The answer to the first question is a new revelation by author Heather Ann Thompson who wrote 2016’s Blood in the Water about the Attica prison uprising in 1971.…

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11/17/2017

BioethicsTV (November 12-17): Obligation to treat, assisting suicide, autonomy, and prejudice

Outlander (Season 3; Episode 9): Obligation to treat
In this time travel love story, Dr. Claire finds her ship crossing the Atlantic in the 1700s is stopped by a British Naval ship afflicted with “Ship’s Fever.” Her husband does not want her to go aboard the Navy vessel, fearing that she will be separated from him and be away from his protection. After listening to the symptoms, she thinks that the sailors suffer from typhoid fever. She explains to her husband that being from 1968, her inoculation makes her immune to that disease plus her oath as a physician requires her to help people in need.…

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11/14/2017

What is the purpose of Ethics Education?

by Craig Klugman, Ph.D.

Those of us who teach bioethics and ethics-in-general face a dilemma during every class session: How much of our own perspectives and analyses do we bring to the classroom? Is the role to be a mute facilitator—teaching students the mechanisms of ethical analysis but not judging the results of their conclusions—or to direct them to better arguments that might encourage them to accept our position on an issue? What is the goal of an ethics course: To teach how to think or to teach what to think? If we teach the former, then might students be led naturally to the latter?…

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11/04/2017

BioethicsTV (October 29-November 3): Decision-makers, Boundary Issues; Errors; and Double Effect

by Craig Klugman, Ph.D.

The Good Doctor (Season 1; Episode 6): Who Chooses; Experimental Treatment; Boundary Crossing; Hiding Errors

A bus crash carrying a wedding party leads to a mass casualty incident. The result is three ethical dilemmas. In the first, the unconscious groom has a shattered femur and a dying leg which would normally mean amputation. But Murphy decides that he can 3-D print a titanium femur bone to replace it. The procedure carries a 10% risk of death. The doctors ask if he has an advance directive or at least a medical power of attorney, which he does not.…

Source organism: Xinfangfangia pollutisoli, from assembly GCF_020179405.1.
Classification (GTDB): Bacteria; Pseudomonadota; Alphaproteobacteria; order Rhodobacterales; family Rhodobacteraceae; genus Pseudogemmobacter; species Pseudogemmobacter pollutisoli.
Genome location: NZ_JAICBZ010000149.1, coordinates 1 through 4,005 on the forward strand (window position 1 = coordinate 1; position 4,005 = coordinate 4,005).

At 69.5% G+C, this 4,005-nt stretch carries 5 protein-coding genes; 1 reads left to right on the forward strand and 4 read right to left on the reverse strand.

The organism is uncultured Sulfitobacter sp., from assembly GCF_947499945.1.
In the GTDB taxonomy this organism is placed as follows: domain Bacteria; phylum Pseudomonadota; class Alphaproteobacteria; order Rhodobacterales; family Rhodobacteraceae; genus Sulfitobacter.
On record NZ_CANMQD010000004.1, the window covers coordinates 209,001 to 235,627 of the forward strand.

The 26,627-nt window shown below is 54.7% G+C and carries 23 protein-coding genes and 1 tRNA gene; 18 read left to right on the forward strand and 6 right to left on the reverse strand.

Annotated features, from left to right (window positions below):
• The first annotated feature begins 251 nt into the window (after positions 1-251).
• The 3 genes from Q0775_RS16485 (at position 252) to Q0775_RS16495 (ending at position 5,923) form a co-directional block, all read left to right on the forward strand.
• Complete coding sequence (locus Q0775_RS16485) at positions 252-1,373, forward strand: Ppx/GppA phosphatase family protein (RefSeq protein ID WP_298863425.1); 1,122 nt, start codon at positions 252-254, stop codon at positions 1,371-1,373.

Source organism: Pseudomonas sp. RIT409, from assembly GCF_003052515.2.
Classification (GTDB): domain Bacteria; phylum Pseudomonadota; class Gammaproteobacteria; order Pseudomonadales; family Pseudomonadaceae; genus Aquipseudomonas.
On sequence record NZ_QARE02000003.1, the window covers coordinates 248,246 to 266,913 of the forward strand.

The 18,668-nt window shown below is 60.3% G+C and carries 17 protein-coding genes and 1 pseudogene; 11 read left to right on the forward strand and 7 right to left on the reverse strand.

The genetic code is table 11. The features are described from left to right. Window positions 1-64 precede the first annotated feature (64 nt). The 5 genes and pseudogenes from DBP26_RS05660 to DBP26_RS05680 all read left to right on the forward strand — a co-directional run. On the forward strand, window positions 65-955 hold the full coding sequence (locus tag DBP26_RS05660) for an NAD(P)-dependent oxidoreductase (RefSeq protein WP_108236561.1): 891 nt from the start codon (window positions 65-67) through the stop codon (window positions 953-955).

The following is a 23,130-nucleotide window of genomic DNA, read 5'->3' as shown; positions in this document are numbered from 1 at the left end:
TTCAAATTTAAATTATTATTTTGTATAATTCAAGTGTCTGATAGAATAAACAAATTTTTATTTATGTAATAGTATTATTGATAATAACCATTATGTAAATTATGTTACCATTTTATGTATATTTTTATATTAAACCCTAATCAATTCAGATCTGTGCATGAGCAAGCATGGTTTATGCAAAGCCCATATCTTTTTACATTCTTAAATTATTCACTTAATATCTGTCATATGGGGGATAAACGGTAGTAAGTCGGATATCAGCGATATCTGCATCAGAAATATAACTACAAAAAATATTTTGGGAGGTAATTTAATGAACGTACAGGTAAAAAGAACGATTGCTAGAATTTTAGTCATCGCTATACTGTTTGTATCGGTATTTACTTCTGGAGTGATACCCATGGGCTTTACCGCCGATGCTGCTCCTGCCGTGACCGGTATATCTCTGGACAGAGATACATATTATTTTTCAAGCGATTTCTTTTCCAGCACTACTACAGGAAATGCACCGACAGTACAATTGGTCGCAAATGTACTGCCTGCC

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11/01/2017

Rand Paul is About to Legislate Peer-Review: Scientists Need Not Apply

by Craig Klugman, Ph.D.

Senator and former Presidential candidate Rand Paul introduced S. 1973, a bill that would change how scientific grant proposals are reviewed. Besides eliminating the NSF oversight office, it would require that research proposals are reviewed by an office that includes non-scientific reviewers drawn from the community. The aim is to ensure that research is approved by the people who pay for it—non-scientist tax payer advocates. The advocate could not be a professional in academia, research, nor an expert on the topic under review.  Rand’s goal is to eliminate “silly research” and ensure that tax dollars deliver on useful research

More broadly, Rand is responding to a concern that the government funds research that is not applied, does not have a guaranteed return, and that is a “waste” of money.…

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10/27/2017

BioethicsTV (October 16-27, 2017): Maternal-Fetal Conflict, Trolley Car Dilemma & Lying

by Craig Klugman, Ph.D.

The Good Doctor (Season 1; Episode 4): Maternal-Fetal Conflict

Although the focus of this show is supposedly the neuro-different resident, what it does very well is pose and debate ethical issues. In this week’s episode, a fetus has a tumor that is 50% of his size. His mother desperately wants extra-uterine surgery to remove the tumor as this pregnancy follows 3 miscarriages. However, she has a clotting disorder and the surgery poses a very real risk of causing a heart attack or stroke. Her husband does not want her to have the surgery because he values having his wife alive and in his life.…